Tyler’s first foray in using her own container for takeout

Tyler’s first foray in using her own container for takeout

Drinks 

Bar none, this one should be the easiest, yet is the most ubiquitous, egregious and continuous waste vice around. Stop buying or accepting plastic water bottles. Period. American humor writer David Sedaris writes in his latest book, Calypso: “Everyone in America is extremely concerned with hydration. Go more than five minutes without drinking, and you’ll surely be discovered behind a potted plant, dried out like some escaped hermit crab. When I was young no one would think to bring a bottle of water into a classroom. I don’t think they even sold bottled water. We survived shopping trips without it, and funerals.” Come to think of it, I don’t recall my parents ever mentioning a death- by-dehydration case that predated plastic water bottles. 

THE FIX: Hydration is healthy, so go buy a couple of water canteens. I keep one at work and one at home so I’m not transporting and forgetting them constantly. And if you do forget? Just wait until you’re reunited with it. Seriously guys, you’re not a hermit crab. You will not die.

The same goes for coffee, tea and everything in between. Always bring your own reusable mug. I’m obsessed with my white Zoku tumbler, and it comes with me everywhere. Whether you make coffee at home or stop at your favorite takeout spot, bring a clean cup and ask them to fill it. For straws, I’m obsessed with glass straws, which are surprisingly resilient and can go right into your dishwasher’s utensil rack. Metal straws are another solid option. And get some portable, reusable cutlery while you’re at it, and cut ties with throwaway forks and knives for good. Some even come in cute little cases for easy portability and to keep them clean and away from lint balls in your bag.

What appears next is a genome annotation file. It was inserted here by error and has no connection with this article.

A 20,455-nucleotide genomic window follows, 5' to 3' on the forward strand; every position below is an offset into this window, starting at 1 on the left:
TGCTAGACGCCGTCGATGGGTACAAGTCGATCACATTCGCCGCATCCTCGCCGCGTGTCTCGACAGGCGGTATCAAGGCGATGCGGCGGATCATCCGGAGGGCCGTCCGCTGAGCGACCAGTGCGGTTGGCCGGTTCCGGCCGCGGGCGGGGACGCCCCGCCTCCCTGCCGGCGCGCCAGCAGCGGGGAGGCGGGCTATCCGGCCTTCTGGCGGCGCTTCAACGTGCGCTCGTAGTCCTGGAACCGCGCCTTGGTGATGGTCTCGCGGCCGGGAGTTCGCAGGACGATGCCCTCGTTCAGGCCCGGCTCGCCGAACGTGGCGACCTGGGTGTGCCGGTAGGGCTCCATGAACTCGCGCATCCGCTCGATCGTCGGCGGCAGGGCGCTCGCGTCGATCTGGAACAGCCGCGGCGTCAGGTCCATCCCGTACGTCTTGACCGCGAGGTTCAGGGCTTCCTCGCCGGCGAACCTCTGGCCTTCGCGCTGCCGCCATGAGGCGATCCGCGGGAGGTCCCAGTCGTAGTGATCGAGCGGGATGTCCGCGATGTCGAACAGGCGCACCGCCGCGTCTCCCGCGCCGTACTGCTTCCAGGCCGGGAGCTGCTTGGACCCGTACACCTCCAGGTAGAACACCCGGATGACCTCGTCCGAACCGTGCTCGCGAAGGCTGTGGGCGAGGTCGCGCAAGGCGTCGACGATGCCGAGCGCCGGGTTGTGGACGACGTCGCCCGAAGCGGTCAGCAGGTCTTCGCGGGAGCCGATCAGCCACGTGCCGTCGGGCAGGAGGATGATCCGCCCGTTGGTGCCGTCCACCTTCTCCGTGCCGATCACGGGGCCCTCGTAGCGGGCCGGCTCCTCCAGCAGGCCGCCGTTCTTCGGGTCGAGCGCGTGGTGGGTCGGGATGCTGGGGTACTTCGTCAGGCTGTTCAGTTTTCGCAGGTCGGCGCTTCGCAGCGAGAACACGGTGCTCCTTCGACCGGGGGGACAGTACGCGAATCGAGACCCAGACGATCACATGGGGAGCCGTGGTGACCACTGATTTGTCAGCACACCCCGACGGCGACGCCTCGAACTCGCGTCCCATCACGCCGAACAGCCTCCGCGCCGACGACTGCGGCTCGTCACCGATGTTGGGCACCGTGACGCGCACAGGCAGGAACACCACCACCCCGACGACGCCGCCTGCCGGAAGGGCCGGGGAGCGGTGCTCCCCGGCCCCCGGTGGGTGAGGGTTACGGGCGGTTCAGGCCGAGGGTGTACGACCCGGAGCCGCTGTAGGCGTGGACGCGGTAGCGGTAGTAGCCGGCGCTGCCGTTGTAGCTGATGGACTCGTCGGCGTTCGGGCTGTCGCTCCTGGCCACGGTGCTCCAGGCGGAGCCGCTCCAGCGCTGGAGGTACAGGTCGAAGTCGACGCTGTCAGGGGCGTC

A typical day around Tyler's house

A typical day around Tyler's house

Home & Body Care

Admittedly, this was the last area I worked up the courage to shine a light on. A lot of my lotions and potions are still housed in plastic, but I’m slowly trying to phase them out in favor of comparable glass-jarred options. Here are the top swaps you can make with minimal effort. 

  • Razors: Replace plastic disposables with a metal safety razor. 
  • Feminine products: Make the switch from throwaway to washable pads and from tampons to reusable menstrual cups. 
  • Dryer sheets: Try a nontoxic reusable dryer sheet spray or use a wool dryer ball.